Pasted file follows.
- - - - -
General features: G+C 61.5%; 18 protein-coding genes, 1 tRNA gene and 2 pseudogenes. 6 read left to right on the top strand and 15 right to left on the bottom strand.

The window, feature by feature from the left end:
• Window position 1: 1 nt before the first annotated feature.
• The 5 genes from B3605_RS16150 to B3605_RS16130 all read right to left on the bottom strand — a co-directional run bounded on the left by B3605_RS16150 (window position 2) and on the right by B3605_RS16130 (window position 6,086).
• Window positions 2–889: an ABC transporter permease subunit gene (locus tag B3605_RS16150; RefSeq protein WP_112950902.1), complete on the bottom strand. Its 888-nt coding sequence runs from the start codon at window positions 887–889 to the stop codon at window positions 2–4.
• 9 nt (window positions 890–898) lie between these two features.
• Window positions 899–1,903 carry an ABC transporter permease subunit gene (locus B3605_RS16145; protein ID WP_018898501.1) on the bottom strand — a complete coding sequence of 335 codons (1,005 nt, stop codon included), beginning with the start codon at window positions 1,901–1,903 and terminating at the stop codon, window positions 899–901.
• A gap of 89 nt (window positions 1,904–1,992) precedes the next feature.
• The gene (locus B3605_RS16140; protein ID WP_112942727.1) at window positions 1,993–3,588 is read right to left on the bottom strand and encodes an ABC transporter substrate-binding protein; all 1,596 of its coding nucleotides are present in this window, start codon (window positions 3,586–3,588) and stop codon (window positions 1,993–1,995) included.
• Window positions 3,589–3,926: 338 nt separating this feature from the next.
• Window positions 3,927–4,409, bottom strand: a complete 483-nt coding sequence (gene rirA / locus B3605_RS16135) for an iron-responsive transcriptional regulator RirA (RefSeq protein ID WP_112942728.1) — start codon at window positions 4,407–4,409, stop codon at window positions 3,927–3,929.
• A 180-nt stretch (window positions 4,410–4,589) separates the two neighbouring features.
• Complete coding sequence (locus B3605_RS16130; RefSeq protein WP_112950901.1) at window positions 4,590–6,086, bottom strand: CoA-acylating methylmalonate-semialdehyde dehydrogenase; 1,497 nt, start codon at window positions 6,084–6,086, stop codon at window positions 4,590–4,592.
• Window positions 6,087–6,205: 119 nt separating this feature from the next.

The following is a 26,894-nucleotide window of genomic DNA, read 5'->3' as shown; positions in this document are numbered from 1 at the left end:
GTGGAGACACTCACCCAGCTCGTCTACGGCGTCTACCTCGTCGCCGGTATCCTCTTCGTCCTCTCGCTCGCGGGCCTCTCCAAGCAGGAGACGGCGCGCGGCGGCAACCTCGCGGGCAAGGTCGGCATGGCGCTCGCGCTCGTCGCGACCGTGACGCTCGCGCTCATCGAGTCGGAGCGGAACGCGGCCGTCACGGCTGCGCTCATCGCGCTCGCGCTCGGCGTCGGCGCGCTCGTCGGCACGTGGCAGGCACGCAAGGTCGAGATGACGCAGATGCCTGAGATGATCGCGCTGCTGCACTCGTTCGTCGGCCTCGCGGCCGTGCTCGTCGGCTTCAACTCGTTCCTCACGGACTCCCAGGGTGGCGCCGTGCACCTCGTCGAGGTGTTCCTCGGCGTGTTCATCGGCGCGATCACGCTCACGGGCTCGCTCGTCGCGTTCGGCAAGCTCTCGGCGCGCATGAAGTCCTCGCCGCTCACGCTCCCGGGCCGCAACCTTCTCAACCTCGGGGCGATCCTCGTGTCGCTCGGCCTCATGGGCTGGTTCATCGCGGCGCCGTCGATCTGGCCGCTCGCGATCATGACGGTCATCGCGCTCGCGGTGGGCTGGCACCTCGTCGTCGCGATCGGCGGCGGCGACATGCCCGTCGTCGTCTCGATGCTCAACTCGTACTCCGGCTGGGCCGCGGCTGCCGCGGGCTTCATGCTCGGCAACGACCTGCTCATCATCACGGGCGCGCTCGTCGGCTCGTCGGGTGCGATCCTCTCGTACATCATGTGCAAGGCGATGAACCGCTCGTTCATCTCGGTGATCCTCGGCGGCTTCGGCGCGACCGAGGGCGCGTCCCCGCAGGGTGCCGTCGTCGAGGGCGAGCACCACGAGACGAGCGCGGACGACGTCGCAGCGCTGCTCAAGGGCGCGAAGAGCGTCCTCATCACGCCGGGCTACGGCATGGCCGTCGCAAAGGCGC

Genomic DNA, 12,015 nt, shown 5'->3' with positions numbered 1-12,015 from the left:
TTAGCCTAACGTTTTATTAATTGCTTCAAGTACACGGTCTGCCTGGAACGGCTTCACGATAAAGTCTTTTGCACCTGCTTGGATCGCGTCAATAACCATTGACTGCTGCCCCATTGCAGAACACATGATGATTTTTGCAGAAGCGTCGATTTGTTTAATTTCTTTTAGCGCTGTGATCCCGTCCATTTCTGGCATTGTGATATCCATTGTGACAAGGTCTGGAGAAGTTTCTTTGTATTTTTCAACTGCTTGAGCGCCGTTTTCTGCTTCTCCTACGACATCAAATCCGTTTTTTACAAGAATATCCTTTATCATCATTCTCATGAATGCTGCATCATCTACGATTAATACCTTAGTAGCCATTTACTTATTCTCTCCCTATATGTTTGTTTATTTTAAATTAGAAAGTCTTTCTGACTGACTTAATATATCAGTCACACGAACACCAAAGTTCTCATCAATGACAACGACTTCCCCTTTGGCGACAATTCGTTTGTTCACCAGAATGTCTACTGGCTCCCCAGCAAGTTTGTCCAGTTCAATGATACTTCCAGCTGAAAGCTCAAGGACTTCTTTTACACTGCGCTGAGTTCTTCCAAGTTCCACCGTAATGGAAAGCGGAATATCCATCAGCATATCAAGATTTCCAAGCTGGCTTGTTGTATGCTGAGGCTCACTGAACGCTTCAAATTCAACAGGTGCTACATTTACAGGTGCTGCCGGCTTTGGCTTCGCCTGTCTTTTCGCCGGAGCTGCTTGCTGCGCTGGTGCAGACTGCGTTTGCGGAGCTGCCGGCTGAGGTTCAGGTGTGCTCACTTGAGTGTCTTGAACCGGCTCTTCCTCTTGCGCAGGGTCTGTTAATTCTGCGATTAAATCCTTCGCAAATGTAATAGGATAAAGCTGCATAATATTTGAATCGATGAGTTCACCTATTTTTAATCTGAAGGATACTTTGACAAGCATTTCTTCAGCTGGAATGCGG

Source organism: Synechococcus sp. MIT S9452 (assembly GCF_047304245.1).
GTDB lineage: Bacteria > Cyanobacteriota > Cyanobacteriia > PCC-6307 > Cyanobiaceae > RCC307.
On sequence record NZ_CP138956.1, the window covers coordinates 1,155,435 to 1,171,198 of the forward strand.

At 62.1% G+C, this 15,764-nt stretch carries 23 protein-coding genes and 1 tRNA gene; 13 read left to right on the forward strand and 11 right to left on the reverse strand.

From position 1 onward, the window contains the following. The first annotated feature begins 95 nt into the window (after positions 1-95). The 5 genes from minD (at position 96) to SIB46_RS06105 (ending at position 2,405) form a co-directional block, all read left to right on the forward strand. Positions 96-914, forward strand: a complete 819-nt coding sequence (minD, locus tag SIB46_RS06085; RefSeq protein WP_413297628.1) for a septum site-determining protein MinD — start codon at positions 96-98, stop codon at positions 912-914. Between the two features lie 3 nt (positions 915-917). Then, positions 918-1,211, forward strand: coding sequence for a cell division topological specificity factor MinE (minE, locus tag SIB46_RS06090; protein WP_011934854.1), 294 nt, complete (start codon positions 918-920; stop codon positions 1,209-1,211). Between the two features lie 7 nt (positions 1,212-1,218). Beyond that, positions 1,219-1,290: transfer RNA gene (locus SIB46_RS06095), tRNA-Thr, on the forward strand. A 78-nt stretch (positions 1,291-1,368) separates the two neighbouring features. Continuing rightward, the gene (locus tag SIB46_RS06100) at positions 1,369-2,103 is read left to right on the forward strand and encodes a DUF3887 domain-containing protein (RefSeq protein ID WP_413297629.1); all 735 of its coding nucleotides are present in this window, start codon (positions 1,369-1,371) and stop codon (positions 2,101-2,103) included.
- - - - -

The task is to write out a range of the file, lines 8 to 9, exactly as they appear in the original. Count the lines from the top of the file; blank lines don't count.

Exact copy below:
• A gap of 89 nt (window positions 1,904–1,992) precedes the next feature.
• The gene (locus B3605_RS16140; protein ID WP_112942727.1) at window positions 1,993–3,588 is read right to left on the bottom strand and encodes an ABC transporter substrate-binding protein; all 1,596 of its coding nucleotides are present in this window, start codon (window positions 3,586–3,588) and stop codon (window positions 1,993–1,995) included.